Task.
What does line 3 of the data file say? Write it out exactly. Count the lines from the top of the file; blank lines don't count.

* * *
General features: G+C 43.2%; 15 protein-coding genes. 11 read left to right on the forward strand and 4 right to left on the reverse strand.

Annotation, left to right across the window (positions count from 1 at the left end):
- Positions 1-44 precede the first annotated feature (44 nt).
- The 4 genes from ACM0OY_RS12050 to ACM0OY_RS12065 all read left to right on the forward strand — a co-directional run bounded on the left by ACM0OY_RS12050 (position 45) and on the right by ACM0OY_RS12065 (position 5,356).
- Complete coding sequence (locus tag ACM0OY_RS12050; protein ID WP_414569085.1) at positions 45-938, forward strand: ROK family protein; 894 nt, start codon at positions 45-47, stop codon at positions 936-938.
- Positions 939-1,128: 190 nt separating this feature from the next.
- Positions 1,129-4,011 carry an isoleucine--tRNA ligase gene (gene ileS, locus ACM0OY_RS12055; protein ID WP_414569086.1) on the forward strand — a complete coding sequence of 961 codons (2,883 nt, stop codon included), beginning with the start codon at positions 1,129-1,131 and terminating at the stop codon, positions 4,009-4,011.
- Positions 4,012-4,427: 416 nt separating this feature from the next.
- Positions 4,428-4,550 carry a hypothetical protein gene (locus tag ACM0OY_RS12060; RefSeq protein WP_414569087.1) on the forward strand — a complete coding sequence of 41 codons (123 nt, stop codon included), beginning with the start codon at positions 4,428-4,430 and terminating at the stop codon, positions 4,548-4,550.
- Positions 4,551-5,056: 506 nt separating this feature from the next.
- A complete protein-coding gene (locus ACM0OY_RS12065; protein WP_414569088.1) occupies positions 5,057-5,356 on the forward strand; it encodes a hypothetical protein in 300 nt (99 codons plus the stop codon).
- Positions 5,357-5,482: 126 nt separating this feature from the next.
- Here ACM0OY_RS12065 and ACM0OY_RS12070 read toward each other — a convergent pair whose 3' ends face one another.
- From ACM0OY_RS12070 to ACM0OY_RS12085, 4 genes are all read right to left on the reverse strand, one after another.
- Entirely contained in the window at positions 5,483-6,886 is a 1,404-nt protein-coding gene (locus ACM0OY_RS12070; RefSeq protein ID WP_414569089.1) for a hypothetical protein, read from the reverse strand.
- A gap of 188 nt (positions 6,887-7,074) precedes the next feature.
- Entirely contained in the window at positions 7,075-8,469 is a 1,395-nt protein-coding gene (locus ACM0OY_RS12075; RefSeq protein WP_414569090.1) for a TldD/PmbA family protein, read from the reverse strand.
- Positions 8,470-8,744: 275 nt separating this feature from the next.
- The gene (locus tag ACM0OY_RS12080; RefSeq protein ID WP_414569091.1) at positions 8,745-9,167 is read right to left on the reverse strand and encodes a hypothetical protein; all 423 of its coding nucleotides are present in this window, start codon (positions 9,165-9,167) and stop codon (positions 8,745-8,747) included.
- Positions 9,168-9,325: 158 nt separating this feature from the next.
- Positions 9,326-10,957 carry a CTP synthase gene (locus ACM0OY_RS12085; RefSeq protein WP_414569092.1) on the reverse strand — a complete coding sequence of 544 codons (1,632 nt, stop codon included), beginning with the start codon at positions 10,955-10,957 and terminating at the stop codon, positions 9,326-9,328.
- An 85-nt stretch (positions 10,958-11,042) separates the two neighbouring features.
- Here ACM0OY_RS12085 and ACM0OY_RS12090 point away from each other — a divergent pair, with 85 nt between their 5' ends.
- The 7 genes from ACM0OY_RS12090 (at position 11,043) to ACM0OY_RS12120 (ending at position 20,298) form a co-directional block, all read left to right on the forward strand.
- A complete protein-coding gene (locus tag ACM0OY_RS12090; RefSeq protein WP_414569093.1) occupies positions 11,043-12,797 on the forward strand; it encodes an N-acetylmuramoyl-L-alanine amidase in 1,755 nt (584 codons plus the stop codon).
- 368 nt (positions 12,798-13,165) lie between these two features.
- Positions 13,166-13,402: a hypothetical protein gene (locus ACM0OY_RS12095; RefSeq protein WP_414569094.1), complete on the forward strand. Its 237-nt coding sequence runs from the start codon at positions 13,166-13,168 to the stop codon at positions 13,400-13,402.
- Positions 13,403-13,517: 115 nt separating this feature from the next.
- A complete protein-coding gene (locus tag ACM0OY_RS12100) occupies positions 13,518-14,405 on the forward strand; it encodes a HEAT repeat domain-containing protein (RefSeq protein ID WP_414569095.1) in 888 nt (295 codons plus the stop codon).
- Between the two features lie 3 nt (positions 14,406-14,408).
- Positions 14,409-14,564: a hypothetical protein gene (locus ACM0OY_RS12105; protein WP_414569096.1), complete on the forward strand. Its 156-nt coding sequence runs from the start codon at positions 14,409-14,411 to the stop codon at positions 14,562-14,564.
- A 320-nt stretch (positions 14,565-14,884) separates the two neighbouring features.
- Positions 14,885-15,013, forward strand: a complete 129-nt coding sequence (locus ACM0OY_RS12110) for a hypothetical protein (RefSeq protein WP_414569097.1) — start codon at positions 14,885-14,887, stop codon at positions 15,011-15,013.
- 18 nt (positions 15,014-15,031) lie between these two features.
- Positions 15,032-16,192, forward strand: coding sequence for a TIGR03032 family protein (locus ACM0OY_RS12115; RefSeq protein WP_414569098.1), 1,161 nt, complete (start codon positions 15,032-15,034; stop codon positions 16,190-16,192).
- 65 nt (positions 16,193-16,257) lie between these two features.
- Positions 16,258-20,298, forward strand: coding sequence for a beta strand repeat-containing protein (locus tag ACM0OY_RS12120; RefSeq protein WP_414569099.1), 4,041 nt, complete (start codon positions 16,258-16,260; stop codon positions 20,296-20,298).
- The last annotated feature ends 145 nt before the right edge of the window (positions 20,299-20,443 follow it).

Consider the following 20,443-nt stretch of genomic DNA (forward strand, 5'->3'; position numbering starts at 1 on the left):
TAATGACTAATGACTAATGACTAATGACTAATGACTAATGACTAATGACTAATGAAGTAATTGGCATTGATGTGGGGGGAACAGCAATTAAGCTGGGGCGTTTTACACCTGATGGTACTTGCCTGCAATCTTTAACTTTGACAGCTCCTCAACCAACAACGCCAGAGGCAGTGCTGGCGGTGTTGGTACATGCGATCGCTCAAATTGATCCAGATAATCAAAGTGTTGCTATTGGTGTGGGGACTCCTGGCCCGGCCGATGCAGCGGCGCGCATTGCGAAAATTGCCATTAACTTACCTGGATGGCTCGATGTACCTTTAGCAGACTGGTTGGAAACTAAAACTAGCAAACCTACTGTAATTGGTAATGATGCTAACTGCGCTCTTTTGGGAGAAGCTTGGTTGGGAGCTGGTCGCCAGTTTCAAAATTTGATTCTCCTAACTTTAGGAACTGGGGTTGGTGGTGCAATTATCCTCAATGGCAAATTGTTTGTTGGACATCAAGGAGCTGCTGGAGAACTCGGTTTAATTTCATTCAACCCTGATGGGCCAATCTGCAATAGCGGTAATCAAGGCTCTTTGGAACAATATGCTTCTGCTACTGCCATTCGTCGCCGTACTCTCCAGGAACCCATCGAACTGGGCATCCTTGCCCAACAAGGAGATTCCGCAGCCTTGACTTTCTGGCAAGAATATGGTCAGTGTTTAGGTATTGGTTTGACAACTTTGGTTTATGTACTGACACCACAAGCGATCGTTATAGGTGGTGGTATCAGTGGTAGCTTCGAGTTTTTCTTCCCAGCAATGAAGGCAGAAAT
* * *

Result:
- Positions 1-44 precede the first annotated feature (44 nt).